10/11/09: Please note: there have been reports (as you might see in the comments on this post) that Sprint has disabled tethering on “normal” data plans, even for BlackBerries. Also, since I no longer use a BlackBerry, I can provide no further assistance in this area and will no longer be answering requests for assistance on this topic. I will, as I don’t see a reason not to yet, continue to approve valid comments from new users.
One of the features that I’ve enjoyed greatly from time to time is the ability to use my Blackberry as a modem via Bluetooth for my Mac. Here’s the easiest way to set up a Blackberry Tour 9630 as a Bluetooth modem. The Mac in this is running 10.5.7.
- Open your System Preferences on your Mac. Under “Hardware”, look for “Bluetooth” and click on it. For best results, you should remove all entries for existing Bluetooth capable phones (or your previous Blackberry phones), particularly if you won’t be needing them ever again.
- Open up your “Manage Connections” icon on the Tour. Turn Bluetooth on, and then click on “Set Up Bluetooth”. When prompted, choose “Listen” so that your phone waits for the Mac to connect to it.
- Click on the + sign under the list of devices (look on the lower left of the window). This should open up the “Bluetooth Setup Assistant”; click “Continue”. I suggest using “Any device” for the device type.
- Hopefully, your Mac will now find your Blackberry. Highlight it in the list of detected devices and choose “Continue”. Your Mac will then attempt to collect additional information about your Blackberry. When it’s done, choose “Continue”.
- The Mac will attempt to pair with the phone. It will want you to type in an eight digit number into the phone. Just use the keypad on the keyboard to do it, hitting enter when you’ve got all the numbers in.
- Next you’ll be asked if you want to access the Internet with the phone’s data connection. Make sure the check box is there and click “Continue”.
- Make sure the Phone Vendor says “Sprint” (it may say “Generic”, and when you change it it will wipe out the number) and the “Phone Model” is “PCS Vision”. Username and Password can remain blank, and the phone number should be “#777″ (I prefer having the checkboxes in the two “Show … ” options at the bottom, but this may be a preference thing and not necessary). Click “Continue”.
- You should be told everything was successful. Close out the Setup Assistant and also the “Bluetooth” System Preferences dialog. If you have the “modem” icon on your menu bar, you should now be able to click on it and choose “Connect Bluetooth”. As long as Bluetooth is on on your phone, the phone’s blue LED will start flashing and the Mac will attempt to “dial” through the Blackberry. When you get a counter-clock running, that means your connection is live and you’re using your phone to connect to the Internet (assuming there aren’t any wired or wireless network connections running at the time).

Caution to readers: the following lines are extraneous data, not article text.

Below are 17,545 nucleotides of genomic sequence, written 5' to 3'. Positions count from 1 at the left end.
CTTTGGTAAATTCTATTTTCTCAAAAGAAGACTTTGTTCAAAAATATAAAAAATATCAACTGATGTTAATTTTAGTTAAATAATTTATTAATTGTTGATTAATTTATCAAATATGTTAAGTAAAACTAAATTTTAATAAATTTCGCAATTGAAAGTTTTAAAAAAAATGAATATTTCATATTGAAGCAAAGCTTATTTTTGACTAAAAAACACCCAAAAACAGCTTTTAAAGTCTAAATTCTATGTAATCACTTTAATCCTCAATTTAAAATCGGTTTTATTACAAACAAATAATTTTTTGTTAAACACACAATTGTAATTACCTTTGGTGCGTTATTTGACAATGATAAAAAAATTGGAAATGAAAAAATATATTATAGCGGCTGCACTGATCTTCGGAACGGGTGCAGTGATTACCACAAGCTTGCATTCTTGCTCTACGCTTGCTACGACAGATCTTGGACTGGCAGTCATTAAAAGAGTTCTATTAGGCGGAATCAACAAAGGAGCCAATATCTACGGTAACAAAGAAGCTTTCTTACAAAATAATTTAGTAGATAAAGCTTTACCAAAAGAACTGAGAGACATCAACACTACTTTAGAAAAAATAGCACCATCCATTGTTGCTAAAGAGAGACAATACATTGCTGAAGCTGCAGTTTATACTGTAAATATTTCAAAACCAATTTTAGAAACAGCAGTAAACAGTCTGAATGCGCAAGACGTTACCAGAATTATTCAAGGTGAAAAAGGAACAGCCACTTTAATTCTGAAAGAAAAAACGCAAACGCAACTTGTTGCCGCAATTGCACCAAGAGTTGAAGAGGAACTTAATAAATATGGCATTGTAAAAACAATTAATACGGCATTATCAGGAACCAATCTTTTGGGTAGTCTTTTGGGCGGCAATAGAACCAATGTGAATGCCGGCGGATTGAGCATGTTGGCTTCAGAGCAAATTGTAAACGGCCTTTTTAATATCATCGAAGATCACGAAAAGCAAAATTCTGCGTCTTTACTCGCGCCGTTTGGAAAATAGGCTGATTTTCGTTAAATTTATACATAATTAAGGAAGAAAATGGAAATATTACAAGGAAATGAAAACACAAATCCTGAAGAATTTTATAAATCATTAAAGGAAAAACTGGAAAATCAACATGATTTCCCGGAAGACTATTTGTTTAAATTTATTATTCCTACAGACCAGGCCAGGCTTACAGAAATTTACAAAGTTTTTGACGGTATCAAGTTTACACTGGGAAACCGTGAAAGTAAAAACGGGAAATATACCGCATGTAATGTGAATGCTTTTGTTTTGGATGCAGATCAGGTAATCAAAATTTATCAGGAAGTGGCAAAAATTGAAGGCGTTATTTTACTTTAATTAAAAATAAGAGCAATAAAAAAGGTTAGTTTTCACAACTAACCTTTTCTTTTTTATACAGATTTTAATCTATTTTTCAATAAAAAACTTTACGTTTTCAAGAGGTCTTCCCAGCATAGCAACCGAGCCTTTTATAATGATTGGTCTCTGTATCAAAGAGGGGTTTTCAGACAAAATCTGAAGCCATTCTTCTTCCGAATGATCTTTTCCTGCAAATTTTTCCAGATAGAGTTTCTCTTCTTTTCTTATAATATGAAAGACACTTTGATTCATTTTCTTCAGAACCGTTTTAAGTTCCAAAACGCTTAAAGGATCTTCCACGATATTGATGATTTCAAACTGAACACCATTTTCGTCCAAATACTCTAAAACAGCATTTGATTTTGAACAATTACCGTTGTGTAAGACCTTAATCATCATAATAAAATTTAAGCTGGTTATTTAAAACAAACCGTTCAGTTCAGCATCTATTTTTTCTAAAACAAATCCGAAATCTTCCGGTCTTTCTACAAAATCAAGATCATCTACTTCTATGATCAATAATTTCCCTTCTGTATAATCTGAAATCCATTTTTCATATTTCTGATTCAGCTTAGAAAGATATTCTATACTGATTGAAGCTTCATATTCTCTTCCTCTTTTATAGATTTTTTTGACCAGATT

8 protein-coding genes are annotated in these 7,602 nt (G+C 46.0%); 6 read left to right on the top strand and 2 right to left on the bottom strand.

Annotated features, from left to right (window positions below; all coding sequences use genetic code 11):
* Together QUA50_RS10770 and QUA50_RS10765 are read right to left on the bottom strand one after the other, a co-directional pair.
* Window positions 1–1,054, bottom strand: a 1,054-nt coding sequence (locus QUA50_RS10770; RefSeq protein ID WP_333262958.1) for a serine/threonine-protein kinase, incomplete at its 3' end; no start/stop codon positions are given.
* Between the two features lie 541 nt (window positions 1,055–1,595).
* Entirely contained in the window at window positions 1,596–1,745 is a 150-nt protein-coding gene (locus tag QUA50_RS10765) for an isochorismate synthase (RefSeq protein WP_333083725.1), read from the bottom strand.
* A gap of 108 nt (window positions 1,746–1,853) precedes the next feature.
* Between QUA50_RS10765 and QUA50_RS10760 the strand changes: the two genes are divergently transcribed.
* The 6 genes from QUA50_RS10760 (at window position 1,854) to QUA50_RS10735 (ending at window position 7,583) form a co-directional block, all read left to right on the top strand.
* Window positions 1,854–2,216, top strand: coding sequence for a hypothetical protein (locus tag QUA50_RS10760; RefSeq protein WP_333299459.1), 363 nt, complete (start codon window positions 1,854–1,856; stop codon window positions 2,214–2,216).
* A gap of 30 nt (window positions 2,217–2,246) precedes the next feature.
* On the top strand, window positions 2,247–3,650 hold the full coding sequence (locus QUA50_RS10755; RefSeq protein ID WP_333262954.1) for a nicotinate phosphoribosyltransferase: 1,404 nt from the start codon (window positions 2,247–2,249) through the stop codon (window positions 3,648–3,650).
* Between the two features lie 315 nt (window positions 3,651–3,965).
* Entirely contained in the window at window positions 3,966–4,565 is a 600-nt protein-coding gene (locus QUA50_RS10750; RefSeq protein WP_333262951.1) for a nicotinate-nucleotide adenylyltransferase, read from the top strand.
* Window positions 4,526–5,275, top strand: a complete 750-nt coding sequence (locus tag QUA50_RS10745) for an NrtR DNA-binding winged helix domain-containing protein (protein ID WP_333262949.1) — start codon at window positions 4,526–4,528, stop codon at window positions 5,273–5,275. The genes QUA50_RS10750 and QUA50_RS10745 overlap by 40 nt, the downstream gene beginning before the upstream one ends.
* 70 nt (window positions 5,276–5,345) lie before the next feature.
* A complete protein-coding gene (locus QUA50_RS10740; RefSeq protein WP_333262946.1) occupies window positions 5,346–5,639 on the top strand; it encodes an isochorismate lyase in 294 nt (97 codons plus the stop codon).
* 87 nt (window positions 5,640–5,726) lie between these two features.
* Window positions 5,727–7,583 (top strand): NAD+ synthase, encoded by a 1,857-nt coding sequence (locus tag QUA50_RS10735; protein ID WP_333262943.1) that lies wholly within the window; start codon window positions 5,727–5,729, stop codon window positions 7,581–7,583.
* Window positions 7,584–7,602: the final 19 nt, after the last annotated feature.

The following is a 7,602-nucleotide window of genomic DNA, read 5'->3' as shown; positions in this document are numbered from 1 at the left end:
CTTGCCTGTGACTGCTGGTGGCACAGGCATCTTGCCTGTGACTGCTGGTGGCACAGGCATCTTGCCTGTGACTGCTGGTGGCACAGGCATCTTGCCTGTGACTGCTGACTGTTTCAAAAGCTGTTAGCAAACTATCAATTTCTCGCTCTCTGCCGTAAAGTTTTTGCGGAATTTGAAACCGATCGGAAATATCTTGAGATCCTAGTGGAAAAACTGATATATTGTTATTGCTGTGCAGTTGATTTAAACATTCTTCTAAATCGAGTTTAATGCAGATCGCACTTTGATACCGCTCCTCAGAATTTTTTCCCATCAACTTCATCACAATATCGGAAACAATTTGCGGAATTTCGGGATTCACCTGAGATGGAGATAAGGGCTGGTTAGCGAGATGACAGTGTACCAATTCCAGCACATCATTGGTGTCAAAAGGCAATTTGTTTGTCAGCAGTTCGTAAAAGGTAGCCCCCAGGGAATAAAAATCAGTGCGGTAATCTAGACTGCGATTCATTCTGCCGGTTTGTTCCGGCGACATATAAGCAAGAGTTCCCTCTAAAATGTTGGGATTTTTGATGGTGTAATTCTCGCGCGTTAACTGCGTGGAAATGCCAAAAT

- When you’re done using the Internet through your phone, click on the modem icon and choose “Disconnect”.
Things to watch out for:
- If you haven’t told the Mac somewhere along the line that you’re using Sprint and a PCS Vision phone, you won’t have any success even though it may seem that everything is configured properly. Go to “Network” in “System Preferences”, highlight your (not connected) “Bluetooth” connection. Click on “Advanced …” and set your “Vendor” and “Model” appropriately. My early attempts at setting tethering up defaulted to “Generic” as the Vendor.
- Again, Username and Password should be blank – all you need is #777 for the Phone Number.
- Neither your Mac nor your Blackberry need to be “discoverable” once the two are “paired”. It’s safest to turn these options off (while keeping Bluetooth on) if you don’t need to pair them with devices.
- Bluetooth needs to be on on both the Mac and the Blackberry. It’s easy (if you’re security minded) to turn these off and forget that they are off on one or the other.
- Finally, while connected, don’t expect to get email or phone calls on your phone. While it’s possible (I’ve never tested it), it’s more probable that when your phone is busy being a modem, it doesn’t want to do anything else.
These instructions are probably pretty much the same on the more recent Blackberry phones. Please note that if you don’t have an unlimited data plan (WTF is your problem?! Cheapskate!), that using your phone in this manner will pump a lot of data through your phone and could easily overrun your limit, leading to additional charges.
While free wireless is becoming quite ubiquitous, tethering your computer to your phone and accessing the Internet that way might be somewhat more secure than connecting to any old offered wireless connection, and if you’re doing any authentication or data transfer that’s not otherwise encrypted (which, in and of itself isn’t the smartest thing to do), you’d be better off not using an open, shared medium that anyone with another computer could hop on and see what you’re doing. And if free wireless isn’t available but you’re getting a decent 1XEV connection? Fire up your Bluetooth modem and you’re good to go.